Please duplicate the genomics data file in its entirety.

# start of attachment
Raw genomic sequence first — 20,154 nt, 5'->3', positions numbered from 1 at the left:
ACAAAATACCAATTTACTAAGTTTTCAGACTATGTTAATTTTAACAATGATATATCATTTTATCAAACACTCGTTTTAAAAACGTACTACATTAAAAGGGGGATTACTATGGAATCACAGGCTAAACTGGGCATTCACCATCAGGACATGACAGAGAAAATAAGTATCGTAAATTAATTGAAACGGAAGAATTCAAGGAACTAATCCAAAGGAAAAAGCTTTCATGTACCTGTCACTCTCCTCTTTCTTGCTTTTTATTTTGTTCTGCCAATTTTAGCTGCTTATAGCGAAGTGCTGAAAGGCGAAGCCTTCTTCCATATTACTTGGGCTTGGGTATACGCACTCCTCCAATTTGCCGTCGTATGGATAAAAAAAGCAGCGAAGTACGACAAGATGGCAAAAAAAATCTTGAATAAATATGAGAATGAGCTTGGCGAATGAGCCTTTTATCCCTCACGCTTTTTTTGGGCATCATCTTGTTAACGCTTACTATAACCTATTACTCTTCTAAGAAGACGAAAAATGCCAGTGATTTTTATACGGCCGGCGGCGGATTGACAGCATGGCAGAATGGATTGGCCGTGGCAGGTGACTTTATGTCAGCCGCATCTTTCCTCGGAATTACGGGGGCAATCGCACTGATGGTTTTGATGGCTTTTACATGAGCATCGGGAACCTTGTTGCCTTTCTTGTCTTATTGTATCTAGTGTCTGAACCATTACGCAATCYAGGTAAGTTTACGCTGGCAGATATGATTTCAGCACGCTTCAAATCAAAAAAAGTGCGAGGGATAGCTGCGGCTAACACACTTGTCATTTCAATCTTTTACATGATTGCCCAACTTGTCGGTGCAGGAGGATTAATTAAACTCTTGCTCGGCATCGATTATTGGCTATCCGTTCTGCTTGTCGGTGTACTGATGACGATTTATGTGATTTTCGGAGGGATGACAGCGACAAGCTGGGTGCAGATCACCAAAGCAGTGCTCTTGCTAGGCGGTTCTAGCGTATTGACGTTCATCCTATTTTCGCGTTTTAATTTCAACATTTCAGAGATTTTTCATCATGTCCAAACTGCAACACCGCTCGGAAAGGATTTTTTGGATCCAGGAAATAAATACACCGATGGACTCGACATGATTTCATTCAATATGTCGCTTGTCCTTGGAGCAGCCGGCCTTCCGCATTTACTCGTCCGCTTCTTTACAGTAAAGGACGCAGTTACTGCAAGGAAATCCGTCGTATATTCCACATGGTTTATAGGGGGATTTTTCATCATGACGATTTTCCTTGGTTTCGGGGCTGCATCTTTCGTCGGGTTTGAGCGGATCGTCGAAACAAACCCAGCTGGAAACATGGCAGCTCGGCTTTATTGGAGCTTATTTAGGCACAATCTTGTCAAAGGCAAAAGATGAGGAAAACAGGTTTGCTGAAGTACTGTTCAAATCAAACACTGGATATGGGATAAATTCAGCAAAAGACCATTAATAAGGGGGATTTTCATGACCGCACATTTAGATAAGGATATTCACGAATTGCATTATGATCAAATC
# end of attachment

Raw genomic sequence first — 20,154 nt, 5'->3', positions numbered from 1 at the left:
ACAAAATACCAATTTACTAAGTTTTCAGACTATGTTAATTTTAACAATGATATATCATTTTATCAAACACTCGTTTTAAAAACGTACTACATTAAAAGGGGGATTACTATGGAATCACAGGCTAAACTGGGCATTCACCATCAGGACATGACAGAGAAAATAAGTATCGTAAATTAATTGAAACGGAAGAATTCAAGGAACTAATCCAAAGGAAAAAGCTTTCATGTACCTGTCACTCTCCTCTTTCTTGCTTTTTATTTTGTTCTGCCAATTTTAGCTGCTTATAGCGAAGTGCTGAAAGGCGAAGCCTTCTTCCATATTACTTGGGCTTGGGTATACGCACTCCTCCAATTTGCCGTCGTATGGATAAAAAAAGCAGCGAAGTACGACAAGATGGCAAAAAAAATCTTGAATAAATATGAGAATGAGCTTGGCGAATGAGCCTTTTATCCCTCACGCTTTTTTTGGGCATCATCTTGTTAACGCTTACTATAACCTATTACTCTTCTAAGAAGACGAAAAATGCCAGTGATTTTTATACGGCCGGCGGCGGATTGACAGCATGGCAGAATGGATTGGCCGTGGCAGGTGACTTTATGTCAGCCGCATCTTTCCTCGGAATTACGGGGGCAATCGCACTGATGGTTTTGATGGCTTTTACATGAGCATCGGGAACCTTGTTGCCTTTCTTGTCTTATTGTATCTAGTGTCTGAACCATTACGCAATCYAGGTAAGTTTACGCTGGCAGATATGATTTCAGCACGCTTCAAATCAAAAAAAGTGCGAGGGATAGCTGCGGCTAACACACTTGTCATTTCAATCTTTTACATGATTGCCCAACTTGTCGGTGCAGGAGGATTAATTAAACTCTTGCTCGGCATCGATTATTGGCTATCCGTTCTGCTTGTCGGTGTACTGATGACGATTTATGTGATTTTCGGAGGGATGACAGCGACAAGCTGGGTGCAGATCACCAAAGCAGTGCTCTTGCTAGGCGGTTCTAGCGTATTGACGTTCATCCTATTTTCGCGTTTTAATTTCAACATTTCAGAGATTTTTCATCATGTCCAAACTGCAACACCGCTCGGAAAGGATTTTTTGGATCCAGGAAATAAATACACCGATGGACTCGACATGATTTCATTCAATATGTCGCTTGTCCTTGGAGCAGCCGGCCTTCCGCATTTACTCGTCCGCTTCTTTACAGTAAAGGACGCAGTTACTGCAAGGAAATCCGTCGTATATTCCACATGGTTTATAGGGGGATTTTTCATCATGACGATTTTCCTTGGTTTCGGGGCTGCATCTTTCGTCGGGTTTGAGCGGATCGTCGAAACAAACCCAGCTGGAAACATGGCAGCTCGGCTTTATTGGAGCTTATTTAGGCACAATCTTGTCAAAGGCAAAAGATGAGGAAAACAGGTTTGCTGAAGTACTGTTCAAATCAAACACTGGATATGGGATAAATTCAGCAAAAGACCATTAATAAGGGGGATTTTCATGACCGCACATTTAGATAAGGATATTCACGAATTGCATTATGATCAAATC